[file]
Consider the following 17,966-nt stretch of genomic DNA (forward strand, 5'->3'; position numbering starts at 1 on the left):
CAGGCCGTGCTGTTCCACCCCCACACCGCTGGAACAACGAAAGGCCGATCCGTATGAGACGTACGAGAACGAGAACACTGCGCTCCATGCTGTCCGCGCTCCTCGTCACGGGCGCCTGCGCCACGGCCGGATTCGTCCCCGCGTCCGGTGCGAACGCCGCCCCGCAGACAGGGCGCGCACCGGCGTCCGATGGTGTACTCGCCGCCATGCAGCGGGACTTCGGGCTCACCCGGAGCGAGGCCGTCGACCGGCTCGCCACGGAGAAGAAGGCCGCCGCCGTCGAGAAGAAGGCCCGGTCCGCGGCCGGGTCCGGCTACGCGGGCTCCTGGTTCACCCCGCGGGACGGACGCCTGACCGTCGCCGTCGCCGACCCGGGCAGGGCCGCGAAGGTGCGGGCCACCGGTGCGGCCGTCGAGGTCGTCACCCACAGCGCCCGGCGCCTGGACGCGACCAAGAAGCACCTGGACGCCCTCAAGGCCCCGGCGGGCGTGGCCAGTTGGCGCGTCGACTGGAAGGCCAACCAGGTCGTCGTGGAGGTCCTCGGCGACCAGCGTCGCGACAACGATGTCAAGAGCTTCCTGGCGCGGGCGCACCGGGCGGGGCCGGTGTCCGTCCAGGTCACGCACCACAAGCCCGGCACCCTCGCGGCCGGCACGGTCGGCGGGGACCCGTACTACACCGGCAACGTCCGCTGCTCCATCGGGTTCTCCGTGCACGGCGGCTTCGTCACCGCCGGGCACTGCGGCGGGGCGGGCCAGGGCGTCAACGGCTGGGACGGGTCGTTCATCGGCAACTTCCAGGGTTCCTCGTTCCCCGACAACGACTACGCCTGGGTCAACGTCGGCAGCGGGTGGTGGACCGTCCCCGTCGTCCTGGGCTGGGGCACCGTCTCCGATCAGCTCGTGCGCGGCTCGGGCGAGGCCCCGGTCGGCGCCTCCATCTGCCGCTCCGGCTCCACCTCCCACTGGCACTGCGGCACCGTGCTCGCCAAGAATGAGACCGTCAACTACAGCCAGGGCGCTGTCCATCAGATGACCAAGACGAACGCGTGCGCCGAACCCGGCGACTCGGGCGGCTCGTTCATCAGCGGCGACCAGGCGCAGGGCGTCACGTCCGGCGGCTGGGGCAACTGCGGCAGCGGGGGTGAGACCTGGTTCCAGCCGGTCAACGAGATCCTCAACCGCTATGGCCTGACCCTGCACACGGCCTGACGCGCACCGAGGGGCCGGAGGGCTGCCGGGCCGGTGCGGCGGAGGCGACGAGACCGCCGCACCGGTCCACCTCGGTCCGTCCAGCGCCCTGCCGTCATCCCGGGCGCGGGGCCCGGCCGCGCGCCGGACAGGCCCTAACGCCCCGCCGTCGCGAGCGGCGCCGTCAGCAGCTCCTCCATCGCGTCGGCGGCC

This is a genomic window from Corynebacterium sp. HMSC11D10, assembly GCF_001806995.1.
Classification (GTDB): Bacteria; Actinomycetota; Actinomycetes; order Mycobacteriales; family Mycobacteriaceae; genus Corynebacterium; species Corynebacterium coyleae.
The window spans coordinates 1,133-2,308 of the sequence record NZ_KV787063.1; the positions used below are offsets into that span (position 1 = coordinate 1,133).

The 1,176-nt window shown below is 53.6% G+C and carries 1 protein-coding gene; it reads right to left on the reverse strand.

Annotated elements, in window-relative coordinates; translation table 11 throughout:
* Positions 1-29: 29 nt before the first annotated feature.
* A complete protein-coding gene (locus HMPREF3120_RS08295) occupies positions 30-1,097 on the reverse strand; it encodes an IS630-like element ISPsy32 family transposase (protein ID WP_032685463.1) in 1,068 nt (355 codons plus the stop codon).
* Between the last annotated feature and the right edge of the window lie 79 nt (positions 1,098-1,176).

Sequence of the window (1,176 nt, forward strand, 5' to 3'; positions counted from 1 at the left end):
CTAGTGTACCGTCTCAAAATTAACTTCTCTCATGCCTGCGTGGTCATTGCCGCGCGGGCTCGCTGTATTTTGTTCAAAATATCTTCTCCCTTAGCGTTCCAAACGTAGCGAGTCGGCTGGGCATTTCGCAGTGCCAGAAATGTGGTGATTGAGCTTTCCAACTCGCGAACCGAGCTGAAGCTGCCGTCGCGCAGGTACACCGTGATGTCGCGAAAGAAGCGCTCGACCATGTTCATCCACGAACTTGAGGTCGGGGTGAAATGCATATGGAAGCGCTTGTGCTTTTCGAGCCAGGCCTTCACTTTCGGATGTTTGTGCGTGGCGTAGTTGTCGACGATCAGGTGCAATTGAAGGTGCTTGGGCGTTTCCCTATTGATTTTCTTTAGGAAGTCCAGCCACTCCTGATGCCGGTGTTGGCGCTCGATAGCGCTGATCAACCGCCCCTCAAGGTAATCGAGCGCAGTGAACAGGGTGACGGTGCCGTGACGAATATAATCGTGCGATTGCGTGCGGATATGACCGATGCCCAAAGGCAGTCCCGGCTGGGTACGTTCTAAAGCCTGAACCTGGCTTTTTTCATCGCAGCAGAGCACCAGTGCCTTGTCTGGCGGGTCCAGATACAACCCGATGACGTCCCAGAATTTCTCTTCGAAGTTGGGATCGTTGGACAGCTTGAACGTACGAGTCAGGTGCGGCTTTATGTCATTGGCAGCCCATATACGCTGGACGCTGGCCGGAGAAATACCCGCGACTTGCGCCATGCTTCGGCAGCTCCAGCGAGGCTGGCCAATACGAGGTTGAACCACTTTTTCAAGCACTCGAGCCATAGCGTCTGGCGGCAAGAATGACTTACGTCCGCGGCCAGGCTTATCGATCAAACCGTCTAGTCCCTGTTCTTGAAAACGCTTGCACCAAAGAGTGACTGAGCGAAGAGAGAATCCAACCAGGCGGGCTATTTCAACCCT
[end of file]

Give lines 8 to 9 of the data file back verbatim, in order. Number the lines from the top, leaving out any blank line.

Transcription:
* Positions 1-29: 29 nt before the first annotated feature.
* A complete protein-coding gene (locus HMPREF3120_RS08295) occupies positions 30-1,097 on the reverse strand; it encodes an IS630-like element ISPsy32 family transposase (protein ID WP_032685463.1) in 1,068 nt (355 codons plus the stop codon).